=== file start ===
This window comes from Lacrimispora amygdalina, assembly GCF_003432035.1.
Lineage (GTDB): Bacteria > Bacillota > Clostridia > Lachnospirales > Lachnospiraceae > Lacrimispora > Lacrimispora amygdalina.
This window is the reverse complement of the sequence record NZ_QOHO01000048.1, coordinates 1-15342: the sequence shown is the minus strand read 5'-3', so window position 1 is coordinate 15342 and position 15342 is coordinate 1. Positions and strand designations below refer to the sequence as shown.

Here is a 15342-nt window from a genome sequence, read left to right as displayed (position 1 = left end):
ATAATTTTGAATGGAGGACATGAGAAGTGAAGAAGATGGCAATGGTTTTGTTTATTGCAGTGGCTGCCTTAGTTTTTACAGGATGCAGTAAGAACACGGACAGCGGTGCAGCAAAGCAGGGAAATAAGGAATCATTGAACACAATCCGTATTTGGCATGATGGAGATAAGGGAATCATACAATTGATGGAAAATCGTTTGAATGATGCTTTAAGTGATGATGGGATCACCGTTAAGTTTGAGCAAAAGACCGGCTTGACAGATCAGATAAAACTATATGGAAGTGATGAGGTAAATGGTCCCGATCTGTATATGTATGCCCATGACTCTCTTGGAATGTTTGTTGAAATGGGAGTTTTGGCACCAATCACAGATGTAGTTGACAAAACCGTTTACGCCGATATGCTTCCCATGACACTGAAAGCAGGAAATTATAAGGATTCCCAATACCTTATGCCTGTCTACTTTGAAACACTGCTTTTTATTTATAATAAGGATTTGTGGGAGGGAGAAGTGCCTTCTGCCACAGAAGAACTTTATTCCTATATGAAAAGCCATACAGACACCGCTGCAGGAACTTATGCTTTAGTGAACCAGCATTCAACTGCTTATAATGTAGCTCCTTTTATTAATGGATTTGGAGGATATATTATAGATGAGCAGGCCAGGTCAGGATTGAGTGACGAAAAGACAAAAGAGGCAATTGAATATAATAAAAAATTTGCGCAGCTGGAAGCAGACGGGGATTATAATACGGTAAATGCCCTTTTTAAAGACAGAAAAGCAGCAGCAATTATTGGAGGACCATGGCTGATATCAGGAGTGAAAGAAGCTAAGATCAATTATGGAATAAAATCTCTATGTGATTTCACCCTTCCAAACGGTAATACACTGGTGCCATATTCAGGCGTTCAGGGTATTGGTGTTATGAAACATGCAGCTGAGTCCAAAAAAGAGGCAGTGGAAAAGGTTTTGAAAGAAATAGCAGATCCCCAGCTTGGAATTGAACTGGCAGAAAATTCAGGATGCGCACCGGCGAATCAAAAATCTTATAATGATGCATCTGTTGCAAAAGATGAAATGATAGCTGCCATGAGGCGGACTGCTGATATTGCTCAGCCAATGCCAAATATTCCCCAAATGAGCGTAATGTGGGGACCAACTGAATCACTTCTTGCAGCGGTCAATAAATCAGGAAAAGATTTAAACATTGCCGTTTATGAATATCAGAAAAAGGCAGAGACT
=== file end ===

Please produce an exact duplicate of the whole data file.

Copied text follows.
This window comes from Lacrimispora amygdalina, assembly GCF_003432035.1.
Lineage (GTDB): Bacteria > Bacillota > Clostridia > Lachnospirales > Lachnospiraceae > Lacrimispora > Lacrimispora amygdalina.
This window is the reverse complement of the sequence record NZ_QOHO01000048.1, coordinates 1-15342: the sequence shown is the minus strand read 5'-3', so window position 1 is coordinate 15342 and position 15342 is coordinate 1. Positions and strand designations below refer to the sequence as shown.

Here is a 15342-nt window from a genome sequence, read left to right as displayed (position 1 = left end):
ATAATTTTGAATGGAGGACATGAGAAGTGAAGAAGATGGCAATGGTTTTGTTTATTGCAGTGGCTGCCTTAGTTTTTACAGGATGCAGTAAGAACACGGACAGCGGTGCAGCAAAGCAGGGAAATAAGGAATCATTGAACACAATCCGTATTTGGCATGATGGAGATAAGGGAATCATACAATTGATGGAAAATCGTTTGAATGATGCTTTAAGTGATGATGGGATCACCGTTAAGTTTGAGCAAAAGACCGGCTTGACAGATCAGATAAAACTATATGGAAGTGATGAGGTAAATGGTCCCGATCTGTATATGTATGCCCATGACTCTCTTGGAATGTTTGTTGAAATGGGAGTTTTGGCACCAATCACAGATGTAGTTGACAAAACCGTTTACGCCGATATGCTTCCCATGACACTGAAAGCAGGAAATTATAAGGATTCCCAATACCTTATGCCTGTCTACTTTGAAACACTGCTTTTTATTTATAATAAGGATTTGTGGGAGGGAGAAGTGCCTTCTGCCACAGAAGAACTTTATTCCTATATGAAAAGCCATACAGACACCGCTGCAGGAACTTATGCTTTAGTGAACCAGCATTCAACTGCTTATAATGTAGCTCCTTTTATTAATGGATTTGGAGGATATATTATAGATGAGCAGGCCAGGTCAGGATTGAGTGACGAAAAGACAAAAGAGGCAATTGAATATAATAAAAAATTTGCGCAGCTGGAAGCAGACGGGGATTATAATACGGTAAATGCCCTTTTTAAAGACAGAAAAGCAGCAGCAATTATTGGAGGACCATGGCTGATATCAGGAGTGAAAGAAGCTAAGATCAATTATGGAATAAAATCTCTATGTGATTTCACCCTTCCAAACGGTAATACACTGGTGCCATATTCAGGCGTTCAGGGTATTGGTGTTATGAAACATGCAGCTGAGTCCAAAAAAGAGGCAGTGGAAAAGGTTTTGAAAGAAATAGCAGATCCCCAGCTTGGAATTGAACTGGCAGAAAATTCAGGATGCGCACCGGCGAATCAAAAATCTTATAATGATGCATCTGTTGCAAAAGATGAAATGATAGCTGCCATGAGGCGGACTGCTGATATTGCTCAGCCAATGCCAAATATTCCCCAAATGAGCGTAATGTGGGGACCAACTGAATCACTTCTTGCAGCGGTCAATAAATCAGGAAAAGATTTAAACATTGCCGTTTATGAATATCAGAAAAAGGCAGAGACT